Reflections on Art at Chichester Cathedral: The Lazarus Reliefs

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Editor’s Note:  This article is the first in a series by Naomi Billingsley, who will be writing on reflections on art at Chichester Cathedral.

 

Chichester Cathedral is famed for its modern art – especially the prominent commissions of the artists Graham Sutherland, John Piper and Marc Chagall by Walter Hussey during his time as Dean (1955-1977). It is also home to some fine works of art from earlier periods, and there have been a number of important acquisitions since Hussey’s time as Dean.

As part of my work as Bishop Otter Scholar for Theology and the Arts in the Diocese of Chichester, I have been researching the art in the Cathedral, and leading a series of discussion groups through which I have gathered some contemporary responses to the works. This research will feed into new content I am creating about the art in the Cathedral. I will also be drawing on this experience to write a resource for use in parishes across the Diocese to use to engage with art as a source for reflection.

In this series of posts, I will be sharing some of this research: each post will include some information about the work(s) in focus, and extracts from the group discussions I hosted. For this instalment as well as those to follow, I would be delighted to hear in the comments from anyone who would like to add their own responses to works I write about in the series—whether from your own previous knowledge of Chichester’s art, or prompted by reading the posts.

The Lazarus Reliefs

Among the oldest treasures in the Cathedral are two reliefs, thought to date from the thirteenth century, depicting scenes from the Lazarus narrative in John’s Gospel: Martha and Mary going to meet Jesus (John 11:30-32) and the raising of Lazarus (John 11:33-44).

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These are rare examples of Romanesque sculpture in Britain, and a remarkable survival. Resonating wonderfully with their subject matter, the reliefs were hidden for centuries, and rediscovered behind the choir stalls in 1829. Other fragments of carvings were discovered along with the reliefs, and it is thought that they formed part of a larger scheme in a chancel screen. When rediscovered, the reliefs were moved to their present location in the south aisle, which saved them from another risk – the collapse of the Cathedral spire (into the quire, where the reliefs were found) in 1861.

One of the most striking features of the carvings is the emotional intensity in the faces of the figures, and this was the first thing that was commented on during the discussion session about the reliefs; as one participant put it simply: ‘they look so sad’. Jesus’ face in the raising of Lazarus is particularly powerful – a very striking rendering of the shortest verse in the Bible, John 11:35, usually rendered ‘Jesus wept’.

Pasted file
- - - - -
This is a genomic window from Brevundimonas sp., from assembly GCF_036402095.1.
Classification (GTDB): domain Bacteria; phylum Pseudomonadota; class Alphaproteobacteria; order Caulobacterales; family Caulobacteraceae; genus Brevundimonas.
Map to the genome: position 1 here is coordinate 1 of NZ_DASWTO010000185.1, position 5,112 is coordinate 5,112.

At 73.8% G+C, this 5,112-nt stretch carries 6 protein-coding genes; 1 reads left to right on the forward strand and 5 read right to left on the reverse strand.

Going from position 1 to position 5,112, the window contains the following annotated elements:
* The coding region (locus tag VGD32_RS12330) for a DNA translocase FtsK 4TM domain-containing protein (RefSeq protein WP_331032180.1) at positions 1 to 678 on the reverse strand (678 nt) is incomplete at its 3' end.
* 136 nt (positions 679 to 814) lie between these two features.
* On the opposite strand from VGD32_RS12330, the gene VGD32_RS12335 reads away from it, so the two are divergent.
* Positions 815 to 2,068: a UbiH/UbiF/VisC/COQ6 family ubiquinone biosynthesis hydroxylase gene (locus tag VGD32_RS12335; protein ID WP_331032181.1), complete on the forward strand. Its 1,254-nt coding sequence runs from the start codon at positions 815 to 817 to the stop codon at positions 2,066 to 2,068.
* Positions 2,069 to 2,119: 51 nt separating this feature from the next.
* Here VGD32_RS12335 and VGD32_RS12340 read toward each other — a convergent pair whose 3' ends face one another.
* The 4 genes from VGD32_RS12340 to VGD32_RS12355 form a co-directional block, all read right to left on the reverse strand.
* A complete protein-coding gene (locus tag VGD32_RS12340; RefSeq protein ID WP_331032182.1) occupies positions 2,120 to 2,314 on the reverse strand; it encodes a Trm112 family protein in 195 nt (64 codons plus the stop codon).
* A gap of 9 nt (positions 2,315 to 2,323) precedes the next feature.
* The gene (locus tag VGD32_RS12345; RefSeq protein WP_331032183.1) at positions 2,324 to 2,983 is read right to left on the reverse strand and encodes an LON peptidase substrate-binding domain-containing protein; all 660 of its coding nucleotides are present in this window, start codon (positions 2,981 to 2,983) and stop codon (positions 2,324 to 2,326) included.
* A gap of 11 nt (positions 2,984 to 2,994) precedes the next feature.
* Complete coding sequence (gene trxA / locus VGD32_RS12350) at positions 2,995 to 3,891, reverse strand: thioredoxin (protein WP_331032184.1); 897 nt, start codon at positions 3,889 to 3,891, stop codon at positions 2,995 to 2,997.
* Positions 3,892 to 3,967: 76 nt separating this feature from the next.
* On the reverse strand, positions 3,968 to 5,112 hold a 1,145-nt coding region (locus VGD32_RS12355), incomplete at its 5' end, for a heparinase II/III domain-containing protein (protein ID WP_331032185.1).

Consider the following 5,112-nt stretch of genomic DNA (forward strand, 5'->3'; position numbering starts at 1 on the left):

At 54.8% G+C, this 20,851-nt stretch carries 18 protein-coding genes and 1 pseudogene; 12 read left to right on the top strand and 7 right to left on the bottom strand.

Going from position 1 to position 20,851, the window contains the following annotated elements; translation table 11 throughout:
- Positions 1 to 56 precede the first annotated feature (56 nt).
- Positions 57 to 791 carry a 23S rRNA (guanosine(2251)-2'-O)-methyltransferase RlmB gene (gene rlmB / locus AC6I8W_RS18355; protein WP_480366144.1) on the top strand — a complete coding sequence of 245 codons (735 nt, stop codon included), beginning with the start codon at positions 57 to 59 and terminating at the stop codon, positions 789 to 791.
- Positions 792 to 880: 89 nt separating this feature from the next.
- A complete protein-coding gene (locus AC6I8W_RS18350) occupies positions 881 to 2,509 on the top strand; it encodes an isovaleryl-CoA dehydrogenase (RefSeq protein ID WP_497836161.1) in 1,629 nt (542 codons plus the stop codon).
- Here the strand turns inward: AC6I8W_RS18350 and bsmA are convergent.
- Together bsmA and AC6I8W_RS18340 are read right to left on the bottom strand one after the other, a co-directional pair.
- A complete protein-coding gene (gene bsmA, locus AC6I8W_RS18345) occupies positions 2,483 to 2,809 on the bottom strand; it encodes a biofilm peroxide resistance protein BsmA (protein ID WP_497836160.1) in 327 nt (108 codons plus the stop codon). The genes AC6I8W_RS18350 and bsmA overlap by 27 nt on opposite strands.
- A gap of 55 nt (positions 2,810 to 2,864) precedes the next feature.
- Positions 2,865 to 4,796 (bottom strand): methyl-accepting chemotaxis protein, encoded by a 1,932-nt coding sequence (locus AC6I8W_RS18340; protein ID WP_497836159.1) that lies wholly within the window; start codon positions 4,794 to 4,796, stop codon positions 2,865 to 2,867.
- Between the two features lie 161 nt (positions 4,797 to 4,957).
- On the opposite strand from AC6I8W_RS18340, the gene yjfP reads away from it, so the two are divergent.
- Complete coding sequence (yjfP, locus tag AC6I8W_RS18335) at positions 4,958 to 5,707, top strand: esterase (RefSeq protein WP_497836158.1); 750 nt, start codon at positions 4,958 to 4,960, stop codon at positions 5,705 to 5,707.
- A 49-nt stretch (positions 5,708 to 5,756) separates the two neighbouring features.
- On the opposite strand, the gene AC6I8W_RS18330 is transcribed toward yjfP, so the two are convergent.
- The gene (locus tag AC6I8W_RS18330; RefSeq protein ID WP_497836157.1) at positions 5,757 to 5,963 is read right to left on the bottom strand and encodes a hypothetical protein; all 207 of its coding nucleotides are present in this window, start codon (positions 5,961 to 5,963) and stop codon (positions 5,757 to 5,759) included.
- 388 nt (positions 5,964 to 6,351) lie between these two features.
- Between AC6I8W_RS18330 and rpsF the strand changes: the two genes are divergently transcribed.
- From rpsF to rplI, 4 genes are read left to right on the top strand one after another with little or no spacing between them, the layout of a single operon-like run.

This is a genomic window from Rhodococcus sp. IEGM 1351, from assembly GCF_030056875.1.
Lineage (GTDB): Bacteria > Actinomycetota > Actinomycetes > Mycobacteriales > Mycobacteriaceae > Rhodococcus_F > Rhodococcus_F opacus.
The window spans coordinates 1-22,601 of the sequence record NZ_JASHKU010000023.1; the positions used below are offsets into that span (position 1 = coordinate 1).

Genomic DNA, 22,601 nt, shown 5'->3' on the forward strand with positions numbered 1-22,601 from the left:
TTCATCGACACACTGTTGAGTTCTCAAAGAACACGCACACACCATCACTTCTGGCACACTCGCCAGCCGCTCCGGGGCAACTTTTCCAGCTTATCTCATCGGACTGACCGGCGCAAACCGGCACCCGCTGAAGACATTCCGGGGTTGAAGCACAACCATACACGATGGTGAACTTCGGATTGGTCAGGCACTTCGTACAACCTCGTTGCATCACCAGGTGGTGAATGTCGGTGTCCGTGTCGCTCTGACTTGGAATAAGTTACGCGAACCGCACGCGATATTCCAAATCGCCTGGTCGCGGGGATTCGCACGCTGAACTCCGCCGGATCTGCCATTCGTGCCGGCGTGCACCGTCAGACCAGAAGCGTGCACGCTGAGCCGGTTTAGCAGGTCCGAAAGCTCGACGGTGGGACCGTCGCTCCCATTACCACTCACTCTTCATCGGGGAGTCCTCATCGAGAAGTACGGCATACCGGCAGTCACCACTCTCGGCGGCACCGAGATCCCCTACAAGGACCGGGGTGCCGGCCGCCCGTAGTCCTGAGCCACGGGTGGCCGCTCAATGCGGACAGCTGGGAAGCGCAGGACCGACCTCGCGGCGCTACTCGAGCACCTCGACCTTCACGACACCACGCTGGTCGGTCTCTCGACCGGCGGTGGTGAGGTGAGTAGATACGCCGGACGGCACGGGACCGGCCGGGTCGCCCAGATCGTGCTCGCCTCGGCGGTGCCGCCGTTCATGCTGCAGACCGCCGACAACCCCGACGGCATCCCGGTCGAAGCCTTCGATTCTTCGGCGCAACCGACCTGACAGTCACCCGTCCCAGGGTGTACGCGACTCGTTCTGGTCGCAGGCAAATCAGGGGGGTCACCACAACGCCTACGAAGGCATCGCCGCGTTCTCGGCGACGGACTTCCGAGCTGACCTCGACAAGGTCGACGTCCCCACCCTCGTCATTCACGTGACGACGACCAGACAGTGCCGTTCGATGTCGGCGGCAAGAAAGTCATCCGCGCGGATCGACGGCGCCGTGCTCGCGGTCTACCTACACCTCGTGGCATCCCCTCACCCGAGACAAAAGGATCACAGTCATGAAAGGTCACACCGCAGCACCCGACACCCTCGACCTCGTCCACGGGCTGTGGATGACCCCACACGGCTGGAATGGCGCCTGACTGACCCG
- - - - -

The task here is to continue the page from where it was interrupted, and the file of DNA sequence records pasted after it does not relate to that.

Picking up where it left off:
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There is a wonderful drawing of the face of Jesus by John Piper in the collection at Pallant House Gallery in Chichester, where Dean Hussey bequeathed his personal art collection (further links between the Cathedral and the gallery will be mentioned in future posts). Piper is one of many artists inspired by the reliefs; another is Eric Gill, who grew up in Chichester, and enthused about the reliefs: he borrows the composition of the sisters meeting Jesus for Jesus meeting the daughters of Jerusalem in his Stations of the Cross at Westminster Cathedral.

Part of the appeal of the reliefs lies, as one participant highlighted, in the very human presentation of Jesus here. According to the contemporary custom, we are left in no doubt that Jesus is the most important figure in the reliefs by his exaggerated height. But at the same time, this is a figure who has friendships and emotions, and whose grief-stricken face inspires empathy from viewers many centuries after it was carved.

Indeed, for me, the fact that the reliefs were carved many centuries ago heightens their impact – partly because their very survival is so remarkable, but more so because their emotional immediacy speaks across the centuries.

And because most of the ‘facts’ about these carvings are lost in the mists of time, the viewer is liberated from becoming bogged down in analysing details such as the artists’ intentions and instead is given, as one participant put it ‘a blank page’, inviting ‘an immediate, emotional reaction… [rather] than something which is more intellectual.’

On the other hand, Linda Brown highlighted in one of our discussions session that we can also view the reliefs as giving us an insight into thirteenth-century perceptions of the Lazarus narrative, and, in the architectural features in the sisters meeting Jesus, impressions of the Holy Land in this period. This thought prompted a discussion about travel and pilgrimage in this period, and in turn prompted me to wonder if we might view these works like the mediaeval church labyrinths that allowed the faithful to make a surrogate pilgrimage. Perhaps the thirteenth-century viewer of the reliefs (or indeed the twenty-first century one) could (and can) imagine themselves standing at the gateway and the graveside in Bethany, with Jesus, Martha and Mary, and sharing in their anguish.

 


Further reading

Trevor Brighton, ‘Art in the Cathedral from the Foundation to the Civil War’ in Chichester Cathedral: A Historical Survey, ed. Mary Hobbes (Chichester: Philimoe & Co. Ltd, 1994), 69-84: 72-73.

 Chichester Cathedral, ‘Delve Deeper: The Chichester Reliefs’, Chichester Cathedral website, 2016. http://www.chichestercathedral.org.uk/about-us/delve-deeper-1/chichester-reliefs/ Accessed 07/09/2016.

Alan Saunders, The Chichester Reliefs (Chichester: West Sussex Institute of Higher Education, 1989).

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